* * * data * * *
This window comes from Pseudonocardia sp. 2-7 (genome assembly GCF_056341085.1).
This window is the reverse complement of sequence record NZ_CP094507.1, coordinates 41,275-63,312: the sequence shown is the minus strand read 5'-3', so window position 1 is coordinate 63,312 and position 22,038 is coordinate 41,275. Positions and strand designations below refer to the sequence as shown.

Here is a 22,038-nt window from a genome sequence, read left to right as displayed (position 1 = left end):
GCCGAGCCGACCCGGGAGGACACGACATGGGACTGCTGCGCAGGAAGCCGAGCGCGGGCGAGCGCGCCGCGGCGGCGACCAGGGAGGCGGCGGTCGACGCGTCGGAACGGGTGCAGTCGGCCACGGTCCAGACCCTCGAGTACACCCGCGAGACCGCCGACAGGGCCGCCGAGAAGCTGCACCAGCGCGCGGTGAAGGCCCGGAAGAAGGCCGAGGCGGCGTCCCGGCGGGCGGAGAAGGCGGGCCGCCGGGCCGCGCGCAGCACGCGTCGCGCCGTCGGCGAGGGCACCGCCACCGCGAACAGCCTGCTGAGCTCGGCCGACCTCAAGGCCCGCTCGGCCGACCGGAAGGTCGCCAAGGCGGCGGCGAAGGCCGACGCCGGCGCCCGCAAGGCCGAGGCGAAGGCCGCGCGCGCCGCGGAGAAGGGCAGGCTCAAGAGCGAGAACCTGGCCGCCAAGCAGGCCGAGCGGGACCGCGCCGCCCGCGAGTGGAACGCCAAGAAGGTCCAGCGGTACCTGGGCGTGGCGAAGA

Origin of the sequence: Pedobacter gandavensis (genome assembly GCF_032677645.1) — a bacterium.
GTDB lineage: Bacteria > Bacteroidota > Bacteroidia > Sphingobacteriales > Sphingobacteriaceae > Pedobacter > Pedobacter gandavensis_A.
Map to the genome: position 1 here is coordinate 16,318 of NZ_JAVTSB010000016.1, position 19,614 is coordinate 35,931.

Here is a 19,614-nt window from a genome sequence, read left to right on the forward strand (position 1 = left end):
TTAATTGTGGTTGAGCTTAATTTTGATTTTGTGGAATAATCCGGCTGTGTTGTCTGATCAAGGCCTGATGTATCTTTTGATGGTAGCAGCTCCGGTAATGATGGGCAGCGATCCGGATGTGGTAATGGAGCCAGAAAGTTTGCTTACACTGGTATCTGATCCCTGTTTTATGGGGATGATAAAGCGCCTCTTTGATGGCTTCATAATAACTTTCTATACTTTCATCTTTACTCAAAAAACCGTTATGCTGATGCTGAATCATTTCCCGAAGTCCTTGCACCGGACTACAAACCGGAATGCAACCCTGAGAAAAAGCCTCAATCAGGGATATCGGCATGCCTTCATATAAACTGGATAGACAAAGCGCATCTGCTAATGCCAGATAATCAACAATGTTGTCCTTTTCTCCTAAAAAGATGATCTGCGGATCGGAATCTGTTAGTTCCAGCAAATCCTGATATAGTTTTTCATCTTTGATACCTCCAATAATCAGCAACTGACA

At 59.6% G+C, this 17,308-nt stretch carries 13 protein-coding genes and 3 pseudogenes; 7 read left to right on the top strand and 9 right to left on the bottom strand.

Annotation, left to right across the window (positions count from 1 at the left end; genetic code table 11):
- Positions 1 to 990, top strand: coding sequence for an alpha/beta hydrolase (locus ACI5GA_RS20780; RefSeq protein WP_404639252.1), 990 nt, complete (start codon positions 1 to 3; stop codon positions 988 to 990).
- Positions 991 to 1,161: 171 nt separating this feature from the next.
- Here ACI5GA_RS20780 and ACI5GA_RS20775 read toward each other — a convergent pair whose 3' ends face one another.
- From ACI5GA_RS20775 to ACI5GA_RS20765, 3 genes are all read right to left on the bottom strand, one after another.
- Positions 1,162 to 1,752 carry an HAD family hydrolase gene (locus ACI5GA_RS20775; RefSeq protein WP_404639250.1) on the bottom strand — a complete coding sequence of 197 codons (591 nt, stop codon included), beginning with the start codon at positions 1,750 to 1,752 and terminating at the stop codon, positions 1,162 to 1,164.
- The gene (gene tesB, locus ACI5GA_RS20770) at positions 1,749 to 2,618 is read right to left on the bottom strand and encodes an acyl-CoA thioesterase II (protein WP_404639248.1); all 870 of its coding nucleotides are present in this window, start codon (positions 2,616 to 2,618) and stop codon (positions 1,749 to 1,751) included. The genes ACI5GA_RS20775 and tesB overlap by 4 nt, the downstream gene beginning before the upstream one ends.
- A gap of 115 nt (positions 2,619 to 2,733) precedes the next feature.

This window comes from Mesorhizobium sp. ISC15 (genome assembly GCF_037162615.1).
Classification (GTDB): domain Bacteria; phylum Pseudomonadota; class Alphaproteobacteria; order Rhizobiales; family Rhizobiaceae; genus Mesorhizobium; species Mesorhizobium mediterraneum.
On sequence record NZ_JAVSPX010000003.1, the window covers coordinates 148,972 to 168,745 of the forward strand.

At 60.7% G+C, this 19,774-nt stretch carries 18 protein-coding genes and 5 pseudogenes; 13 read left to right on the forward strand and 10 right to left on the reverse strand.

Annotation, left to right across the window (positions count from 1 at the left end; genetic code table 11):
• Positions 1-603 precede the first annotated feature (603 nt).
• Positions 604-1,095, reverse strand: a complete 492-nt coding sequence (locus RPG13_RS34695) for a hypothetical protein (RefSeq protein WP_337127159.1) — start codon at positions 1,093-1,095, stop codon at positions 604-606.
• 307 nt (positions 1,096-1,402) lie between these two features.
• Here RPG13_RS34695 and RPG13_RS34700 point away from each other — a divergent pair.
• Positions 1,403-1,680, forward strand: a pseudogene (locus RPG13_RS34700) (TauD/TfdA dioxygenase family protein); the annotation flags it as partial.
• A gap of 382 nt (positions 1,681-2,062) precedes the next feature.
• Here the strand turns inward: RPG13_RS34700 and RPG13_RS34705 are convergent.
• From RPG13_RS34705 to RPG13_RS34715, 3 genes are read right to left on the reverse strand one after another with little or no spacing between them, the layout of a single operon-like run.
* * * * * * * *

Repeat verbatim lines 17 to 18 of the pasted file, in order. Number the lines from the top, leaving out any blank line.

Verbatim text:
- The gene (gene tesB, locus ACI5GA_RS20770) at positions 1,749 to 2,618 is read right to left on the bottom strand and encodes an acyl-CoA thioesterase II (protein WP_404639248.1); all 870 of its coding nucleotides are present in this window, start codon (positions 2,616 to 2,618) and stop codon (positions 1,749 to 1,751) included. The genes ACI5GA_RS20775 and tesB overlap by 4 nt, the downstream gene beginning before the upstream one ends.
- A gap of 115 nt (positions 2,619 to 2,733) precedes the next feature.